When it comes to technology that allows law enforcement to obtain information embedded in an item, it can be more difficult to determine whether there is a separate privacy interest located within an item that already enjoys constitutional protection from unlawful seizure. Such a privacy interest exists in the electronic contents of computers and cell phones. See Riley v. California, 134 S.Ct. 2473 (2014). Yet, other applications of technology that reveal information not visible to the naked eye—for example, using a special light to detect ultraviolet ink on currency or examining the metadata located within an electronic image already in the lawful possession of the government—have not been thought to constitute a search. See U.S. v. Post, 997 F. Supp.2d 602, 606 (S.D. Tex. 2014); U.S. v. Medina, 2009 WL 3669636, at *10 (U.S. District Court for the Southern District of Florida Oct. 24, 2009), report and recommendation adopted in part, rejected in part sub nom. United States v. Duarte, No. 09–20717–CR, 2009 WL 3669537 (S.D. Fla. Nov. 4, 2009). What about the information encoded in the magnetic stripe on the back of gift cards?
U.S. v. Turner, supra.
The court went on to explain that a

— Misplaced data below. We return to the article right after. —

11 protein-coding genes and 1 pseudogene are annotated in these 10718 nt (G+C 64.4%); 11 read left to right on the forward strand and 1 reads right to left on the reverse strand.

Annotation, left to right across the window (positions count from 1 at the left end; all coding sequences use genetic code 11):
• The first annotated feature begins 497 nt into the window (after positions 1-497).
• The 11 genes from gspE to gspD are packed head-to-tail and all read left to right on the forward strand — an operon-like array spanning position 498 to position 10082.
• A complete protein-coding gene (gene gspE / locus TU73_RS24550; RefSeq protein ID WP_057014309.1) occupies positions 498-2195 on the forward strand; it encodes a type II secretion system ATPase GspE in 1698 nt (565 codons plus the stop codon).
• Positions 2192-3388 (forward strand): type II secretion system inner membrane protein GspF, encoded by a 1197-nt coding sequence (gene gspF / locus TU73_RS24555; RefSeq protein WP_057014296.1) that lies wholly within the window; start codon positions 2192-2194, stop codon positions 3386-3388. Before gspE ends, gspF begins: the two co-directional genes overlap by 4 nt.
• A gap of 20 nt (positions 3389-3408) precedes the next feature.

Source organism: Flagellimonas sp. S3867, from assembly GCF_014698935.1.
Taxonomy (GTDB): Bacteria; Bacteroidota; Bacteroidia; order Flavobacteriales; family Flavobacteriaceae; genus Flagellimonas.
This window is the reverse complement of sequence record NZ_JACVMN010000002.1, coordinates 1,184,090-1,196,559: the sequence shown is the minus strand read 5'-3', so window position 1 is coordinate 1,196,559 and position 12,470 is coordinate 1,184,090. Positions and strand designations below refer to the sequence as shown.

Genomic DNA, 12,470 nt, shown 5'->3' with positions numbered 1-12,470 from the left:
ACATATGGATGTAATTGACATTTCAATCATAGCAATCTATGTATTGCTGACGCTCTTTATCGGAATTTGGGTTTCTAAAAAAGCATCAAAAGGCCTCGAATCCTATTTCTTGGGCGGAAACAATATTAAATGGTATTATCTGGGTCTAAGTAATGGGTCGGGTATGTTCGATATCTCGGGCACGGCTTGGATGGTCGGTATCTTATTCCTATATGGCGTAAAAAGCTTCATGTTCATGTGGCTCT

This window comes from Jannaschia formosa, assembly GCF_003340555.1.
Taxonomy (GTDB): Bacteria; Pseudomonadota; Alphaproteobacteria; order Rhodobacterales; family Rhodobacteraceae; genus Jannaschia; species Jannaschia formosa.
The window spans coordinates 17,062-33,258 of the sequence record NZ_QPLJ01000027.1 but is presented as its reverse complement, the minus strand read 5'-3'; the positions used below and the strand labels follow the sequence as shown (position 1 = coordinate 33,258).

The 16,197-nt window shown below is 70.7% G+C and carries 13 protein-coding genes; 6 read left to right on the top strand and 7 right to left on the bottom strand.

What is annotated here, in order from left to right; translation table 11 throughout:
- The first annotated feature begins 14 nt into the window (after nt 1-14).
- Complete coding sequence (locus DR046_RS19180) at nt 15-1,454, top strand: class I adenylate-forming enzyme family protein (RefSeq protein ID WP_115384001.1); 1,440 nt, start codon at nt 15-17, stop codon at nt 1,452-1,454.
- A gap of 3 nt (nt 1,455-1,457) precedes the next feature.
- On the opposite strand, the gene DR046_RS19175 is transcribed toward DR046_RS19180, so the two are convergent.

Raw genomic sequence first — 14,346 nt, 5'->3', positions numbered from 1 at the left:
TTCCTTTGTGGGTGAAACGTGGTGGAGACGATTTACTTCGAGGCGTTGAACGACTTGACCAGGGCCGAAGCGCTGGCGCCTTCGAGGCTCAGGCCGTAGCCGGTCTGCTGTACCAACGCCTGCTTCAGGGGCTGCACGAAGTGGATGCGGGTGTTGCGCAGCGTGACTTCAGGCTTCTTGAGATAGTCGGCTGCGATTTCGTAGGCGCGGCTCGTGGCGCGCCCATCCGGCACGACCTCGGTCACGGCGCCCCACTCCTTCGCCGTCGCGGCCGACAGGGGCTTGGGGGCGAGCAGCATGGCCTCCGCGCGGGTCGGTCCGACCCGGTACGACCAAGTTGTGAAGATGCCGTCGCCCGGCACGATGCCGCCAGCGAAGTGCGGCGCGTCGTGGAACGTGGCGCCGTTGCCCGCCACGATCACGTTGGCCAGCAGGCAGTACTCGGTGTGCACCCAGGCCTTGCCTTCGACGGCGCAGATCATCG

Fourth Amendment privacy interest is infringed when the government physically intrudes on a constitutionally protected area or when the government violates a person's `reasonable expectation of privacy.’ U.S.v. Jones, 132 S.Ct. 945, 949–50, (2012). Although technology can sometimes involve the former, see id. at 949 (finding that placement of a GPS tracking device on a car amounted to an unlawful trespass), it more often involves the latter. Indeed, the “reasonable expectation of privacy” approach arose from wiretapping. See Katz v. U.S., 389 U.S. 347 (1967).
U.S. v. Turner, supra.
Turner argues that scanning the gift cards amounted to a search under the `reasonable expectation of privacy’ inquiry. That requires `first that a person have exhibited an actual (subjective) expectation of privacy and, second, that the expectation be one that society is prepared to recognize as “reasonable.”’ Katz v. U.S., supra (Harlan, J., concurring). The reasonableness of an expectation of privacy turns on our `societal understanding’ about what deserves `protection from government invasion.’ 978 F.2d at 177 (quoting Oliverv. U.S., 466 U.S. 170, 178 (1984)). Analogizing to the cell phones the Supreme Court discussed in Riley, Turner contends that society recognizes as reasonable an expectation of privacy in a gift card's magnetic stripe because it is an electronic storage device that contains personal information.